On April 3, the European Union
and the governments of Italy, Greece, Cyprus and Israel
pledged their support for the construction of the world’s longest undersea natural gas pipeline to transport Eastern Mediterranean gas to EU markets via Greece
and Italy. Costing over $6 billion, the more than 2,000-kilometer mega-pipeline could transform the energy geopolitics of the region. The so-called Cross-Med pipeline would reduce the EU’s reliance on Turkey’s Trans-Anatolian Pipeline (TANAP) as the major supply route for non-Russian natural gas.
hoped TANAP would turn Turkey into the clearinghouse for Middle Eastern and Central Asian natural gas to reach Europe, the EU’s ongoing efforts to diversify its supply routes is changing the Eastern Mediterranean energy chessboard.
Although the Cross-Med pipeline has been dismissed by analysts as commercially unfeasible due to low gas prices, several contracts recently signed between the Greek
Cypriot-administered Republic of Cyprus (ROC) and international energy companies suggest that the experts’ skepticism may be short-sighted. On April 5, two days after the Cross-Med summit, Qatar Petroleum and ExxonMobil signed an exploration and production-sharing contract with the ROC for Block 10 in Cyprus’ exclusive economic zone. In March, the Italian energy giant Eni announced that it had purchased a 50 percent stake in Cyprus’ Block 11 from the French
energy major Total. Block 11 is adjacent to Egypt’s Shorouk concession in which Eni made the 2015 discovery of the massive Zohr natural gas field. The Eastern Mediterranean’s largest gas find, Egypt’s Zohr field, contains 850 billion cubic centimeters of natural gas, 50-60 percent of which may be recoverable. If the Zohr’s carbonate reservoir extends across the border between Egypt and Cyprus’ exclusive economic zones, then Cyprus could be sitting on a major natural gas find in Block 11.
The Cross-Med pipeline project is predicated upon the prospect that the Eastern Mediterranean will become one of the EU’s major energy suppliers. From a geological viewpoint, that prospect is not far-fetched. According to assessments conducted in 2010 by the United States Geological Survey, the Levant Basin, including Cyprus and Israel’s exclusive economic zones, along with Egypt’s Nile Delta and Mediterranean coast, potentially contain 10 trillion cubic meters of recoverable gas. If this region is considered as a whole, the Egypt-Israel-Cyprus triangle could become one of the world’s top 10 natural gas producers.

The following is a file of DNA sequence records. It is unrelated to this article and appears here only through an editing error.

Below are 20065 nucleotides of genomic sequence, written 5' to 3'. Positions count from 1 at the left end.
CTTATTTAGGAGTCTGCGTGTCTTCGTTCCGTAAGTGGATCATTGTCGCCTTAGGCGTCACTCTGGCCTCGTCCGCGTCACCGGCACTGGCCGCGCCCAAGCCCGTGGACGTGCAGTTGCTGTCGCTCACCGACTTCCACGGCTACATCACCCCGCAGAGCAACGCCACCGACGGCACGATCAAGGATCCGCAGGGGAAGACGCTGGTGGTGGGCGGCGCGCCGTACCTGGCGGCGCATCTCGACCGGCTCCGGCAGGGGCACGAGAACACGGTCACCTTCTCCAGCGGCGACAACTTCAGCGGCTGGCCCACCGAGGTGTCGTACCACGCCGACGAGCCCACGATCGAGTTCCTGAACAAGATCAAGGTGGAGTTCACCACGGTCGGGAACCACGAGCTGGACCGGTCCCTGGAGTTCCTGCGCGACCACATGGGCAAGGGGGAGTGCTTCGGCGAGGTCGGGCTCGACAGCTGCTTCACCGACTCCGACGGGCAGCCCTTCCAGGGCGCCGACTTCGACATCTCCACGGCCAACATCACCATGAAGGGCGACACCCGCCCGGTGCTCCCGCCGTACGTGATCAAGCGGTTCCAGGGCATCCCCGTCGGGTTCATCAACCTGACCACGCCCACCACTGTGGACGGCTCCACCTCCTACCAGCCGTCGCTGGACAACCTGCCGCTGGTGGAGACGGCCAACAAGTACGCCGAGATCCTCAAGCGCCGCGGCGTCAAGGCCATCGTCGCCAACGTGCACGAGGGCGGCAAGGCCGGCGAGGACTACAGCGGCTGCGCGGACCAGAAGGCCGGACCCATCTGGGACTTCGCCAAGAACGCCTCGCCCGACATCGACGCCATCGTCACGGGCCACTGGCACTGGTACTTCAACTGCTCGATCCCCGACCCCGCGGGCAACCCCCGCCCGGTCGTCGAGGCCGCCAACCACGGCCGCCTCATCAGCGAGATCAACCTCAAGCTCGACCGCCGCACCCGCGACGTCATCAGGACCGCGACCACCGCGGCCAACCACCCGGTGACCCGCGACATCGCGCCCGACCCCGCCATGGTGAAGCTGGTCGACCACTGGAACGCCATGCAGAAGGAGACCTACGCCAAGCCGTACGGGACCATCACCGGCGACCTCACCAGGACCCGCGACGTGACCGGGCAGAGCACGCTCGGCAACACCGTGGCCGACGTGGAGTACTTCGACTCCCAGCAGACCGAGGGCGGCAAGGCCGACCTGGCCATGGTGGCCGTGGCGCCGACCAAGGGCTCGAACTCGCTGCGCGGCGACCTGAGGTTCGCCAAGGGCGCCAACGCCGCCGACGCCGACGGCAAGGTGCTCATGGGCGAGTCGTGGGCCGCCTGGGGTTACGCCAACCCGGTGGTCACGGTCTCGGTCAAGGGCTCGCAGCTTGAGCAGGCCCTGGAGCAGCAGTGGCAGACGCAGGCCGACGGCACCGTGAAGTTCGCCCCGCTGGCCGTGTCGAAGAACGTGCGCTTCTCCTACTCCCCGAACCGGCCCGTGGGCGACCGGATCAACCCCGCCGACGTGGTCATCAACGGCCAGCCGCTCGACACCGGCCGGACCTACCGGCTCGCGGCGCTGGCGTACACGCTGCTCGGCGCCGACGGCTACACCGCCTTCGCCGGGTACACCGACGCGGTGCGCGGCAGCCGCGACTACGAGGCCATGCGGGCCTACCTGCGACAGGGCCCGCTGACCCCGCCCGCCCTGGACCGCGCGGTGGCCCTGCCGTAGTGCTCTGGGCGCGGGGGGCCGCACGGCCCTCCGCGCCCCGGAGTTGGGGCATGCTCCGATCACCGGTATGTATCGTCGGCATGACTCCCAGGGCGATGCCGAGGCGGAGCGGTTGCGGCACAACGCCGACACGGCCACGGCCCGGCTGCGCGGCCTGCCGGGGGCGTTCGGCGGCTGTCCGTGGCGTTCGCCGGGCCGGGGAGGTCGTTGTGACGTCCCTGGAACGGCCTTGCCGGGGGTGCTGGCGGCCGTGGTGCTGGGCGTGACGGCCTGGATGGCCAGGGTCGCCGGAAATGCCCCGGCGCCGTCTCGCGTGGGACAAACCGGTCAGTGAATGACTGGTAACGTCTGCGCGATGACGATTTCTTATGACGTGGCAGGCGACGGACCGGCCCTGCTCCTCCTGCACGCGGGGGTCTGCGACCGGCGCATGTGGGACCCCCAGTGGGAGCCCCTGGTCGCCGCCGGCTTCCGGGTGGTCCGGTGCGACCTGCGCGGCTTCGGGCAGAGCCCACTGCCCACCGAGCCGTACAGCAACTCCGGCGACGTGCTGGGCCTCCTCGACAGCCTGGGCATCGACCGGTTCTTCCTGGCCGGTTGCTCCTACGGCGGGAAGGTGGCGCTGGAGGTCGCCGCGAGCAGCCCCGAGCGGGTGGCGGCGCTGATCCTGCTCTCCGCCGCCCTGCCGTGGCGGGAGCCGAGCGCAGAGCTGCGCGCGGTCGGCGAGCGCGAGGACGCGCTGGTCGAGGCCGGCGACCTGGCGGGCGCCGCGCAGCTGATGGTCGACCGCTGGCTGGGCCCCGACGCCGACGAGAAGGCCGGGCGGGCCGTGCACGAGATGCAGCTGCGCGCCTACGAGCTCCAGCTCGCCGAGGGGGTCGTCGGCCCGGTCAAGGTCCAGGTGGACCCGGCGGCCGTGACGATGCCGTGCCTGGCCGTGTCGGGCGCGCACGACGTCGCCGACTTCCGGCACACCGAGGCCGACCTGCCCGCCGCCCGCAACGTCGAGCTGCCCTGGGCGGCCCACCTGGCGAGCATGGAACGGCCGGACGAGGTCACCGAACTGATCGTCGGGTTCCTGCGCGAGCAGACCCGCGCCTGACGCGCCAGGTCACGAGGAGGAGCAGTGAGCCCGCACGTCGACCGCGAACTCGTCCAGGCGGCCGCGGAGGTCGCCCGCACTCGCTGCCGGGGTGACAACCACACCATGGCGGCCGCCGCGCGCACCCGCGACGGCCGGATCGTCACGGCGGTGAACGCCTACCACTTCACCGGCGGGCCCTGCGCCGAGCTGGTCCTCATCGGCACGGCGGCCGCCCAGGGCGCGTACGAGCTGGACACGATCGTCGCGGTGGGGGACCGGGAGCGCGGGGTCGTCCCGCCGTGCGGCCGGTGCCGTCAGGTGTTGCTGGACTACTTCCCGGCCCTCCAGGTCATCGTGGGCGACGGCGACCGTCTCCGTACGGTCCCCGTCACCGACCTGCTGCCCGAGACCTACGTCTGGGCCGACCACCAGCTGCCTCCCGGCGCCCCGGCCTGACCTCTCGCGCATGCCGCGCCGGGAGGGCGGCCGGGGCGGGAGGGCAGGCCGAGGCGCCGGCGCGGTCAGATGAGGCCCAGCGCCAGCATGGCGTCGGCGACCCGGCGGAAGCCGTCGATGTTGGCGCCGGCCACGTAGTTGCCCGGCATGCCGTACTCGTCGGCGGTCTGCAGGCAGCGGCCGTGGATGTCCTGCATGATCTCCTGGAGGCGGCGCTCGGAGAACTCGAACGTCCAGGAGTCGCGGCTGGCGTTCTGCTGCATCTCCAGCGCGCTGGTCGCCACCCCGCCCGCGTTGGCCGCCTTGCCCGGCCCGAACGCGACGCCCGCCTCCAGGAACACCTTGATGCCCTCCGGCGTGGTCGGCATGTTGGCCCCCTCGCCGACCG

As the EU moves to eliminate coal as an energy source for power production, it may turn more to natural gas to prevent price and supply shocks, even while it continues advancing the use of cleaner renewable energy sources. In such circumstances, Eastern Mediterranean gas would be one of the EU’s most attractive supply options. For this reason, EU European Climate and Energy Commissioner Miguel Arias Canete, who participated in a recent summit in Tel Aviv, declared, “This is an ambitious project, which as the commission, we clearly support, as it will have a high value in terms of security of supply and diversification targets.”
TANAP, the main pipeline of the Southern Gas Corridor extending from Azerbaijan
through Turkey to Greece, Albania and Italy, is slated to transport natural gas from the Caspian Sea to the EU. With the inclusion of natural gas from the Kurdish region of Iraq and Israel
(which would have to cross Cyprus’ exclusive economic zone), Ankara
hoped that the Turkish market would become a chief organizing framework for the distribution of natural gas from the Caspian Basin and Middle East to Europe. High-level officials from Israel
and Turkey will soon engage in talks for the export of Israeli natural gas to Turkey. A win-win for both nations, Israeli exports to Turkey would contribute to TANAP becoming a strategic transit corridor for non-Russian natural gas to reach the EU.
Still, with the Cross-Med pipeline officially on the table, the Eastern Mediterranean chessboard has changed. While Turkish-Israeli cooperation will likely be unaffected, Greek
Cypriots may feel less incentivized to arrive at an equitable solution with the Turkish Cypriots for a reunited Cyprus.*Dr. Micha’el Tanchum is a fellow at the Energy Policy Research Center at Bilkent University in Ankara.